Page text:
Ironically, the answers to the questions I just asked are among the things that God has not made crystal clear to me. This doesn’t mean I stop trying to use all that God has given me to come to a right understanding of God and God’s ways. But, even as I seek the truth about God, I also acknowledge both my intellectual limitations and my utter dependence on God’s revelation. Whatever I am able to know about God today is a result of God’s grace at work in my life. This much I do know. That fact that I depend on God’s grace is clear to me, clear as crystal.
What are some of the things about God and God’s ways that you find puzzling?
Can you think of a time in your life when God helped you understand something that had been perplexing or troubling you?
What helps you to know God more truly and intimately?
Talk to God honestly about the things you wish you understand about God and God’s ways. Be open to whatever God might say to you through the Spirit. (It might not be what you expect.)
Gracious God, sometimes I feel like the disciples in this story. I read your Word, I hear it explained, and I still don’t get it. Honestly, I don’t get you. Oh, to be sure, you have made many things clear to me about who you are. For this I thank you. But it’s still true that your ways are not my ways. I wonder sometimes what you are doing—or why you are not doing what makes so much sense to me. It does seem that your ways are at times hidden from me, whether because of my denseness or your sovereignty.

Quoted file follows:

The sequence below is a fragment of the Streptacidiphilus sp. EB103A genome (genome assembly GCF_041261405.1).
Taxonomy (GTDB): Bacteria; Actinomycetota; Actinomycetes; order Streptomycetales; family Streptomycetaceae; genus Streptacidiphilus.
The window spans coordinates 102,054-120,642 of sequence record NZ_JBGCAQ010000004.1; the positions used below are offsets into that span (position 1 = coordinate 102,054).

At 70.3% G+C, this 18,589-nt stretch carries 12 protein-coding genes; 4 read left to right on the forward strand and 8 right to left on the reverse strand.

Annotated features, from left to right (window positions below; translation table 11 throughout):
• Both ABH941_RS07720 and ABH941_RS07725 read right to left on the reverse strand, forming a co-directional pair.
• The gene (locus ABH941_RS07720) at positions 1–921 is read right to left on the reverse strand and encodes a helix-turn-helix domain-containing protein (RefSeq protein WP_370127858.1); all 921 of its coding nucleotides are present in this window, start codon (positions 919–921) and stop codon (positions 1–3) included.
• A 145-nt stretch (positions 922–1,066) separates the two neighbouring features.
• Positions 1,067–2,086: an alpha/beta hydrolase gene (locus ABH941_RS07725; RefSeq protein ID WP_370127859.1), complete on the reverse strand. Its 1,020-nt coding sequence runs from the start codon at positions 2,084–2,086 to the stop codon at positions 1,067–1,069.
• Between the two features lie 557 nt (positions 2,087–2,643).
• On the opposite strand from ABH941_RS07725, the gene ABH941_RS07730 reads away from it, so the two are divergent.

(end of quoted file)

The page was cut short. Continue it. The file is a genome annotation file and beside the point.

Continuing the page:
I trust you, Lord, not because I have got you all figured out. But you have revealed enough so that I can put my whole life in your hands, my present and my future. Even though I don’t know where my future will lead, I trust you to do what’s best for me and to continue to work through me for your purposes.
Thank you, O God, for your grace. Thank you for graciously making yourself known to me. Thank you most of all for revealing yourself in Jesus. Amen.
Find all Life for Leaders devotions here. Explore what the Bible has to say about work at the unique website of our partners, the High Calling archive, hosted by the Theology of Work Project. Reflection on today’s Life for Leaders theme can be found here: Jesus, the Confusing Messiah
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Dr. Mark D. Roberts is a Senior Strategist for Fuller’s Max De Pree Center for Leadership, where he focuses on the spiritual development and thriving of leaders. He is the principal writer of the daily devotional, Life for Leaders, and the founder of the De Pree Center’s Flourishing in the Third Third of Life Initiative. Previously, Mark was the Executive Director of the De Pree Center, the lead pastor of a church in Southern California, and the Senior Director of Laity Lodge in Texas. He has written eight books, dozens of articles, and over 2,500 devotions that help people discover the difference God makes in their daily life and leadership. With a Ph.D. in New Testament from Harvard, Mark teaches at Fuller Seminary, most recently in his D.Min. cohort on “Faith, Work, Economics, and Vocation.” Mark is married to Linda, a marriage and family counselor, spiritual director, and executive coach. Their two grown children are educators on the high school and college level.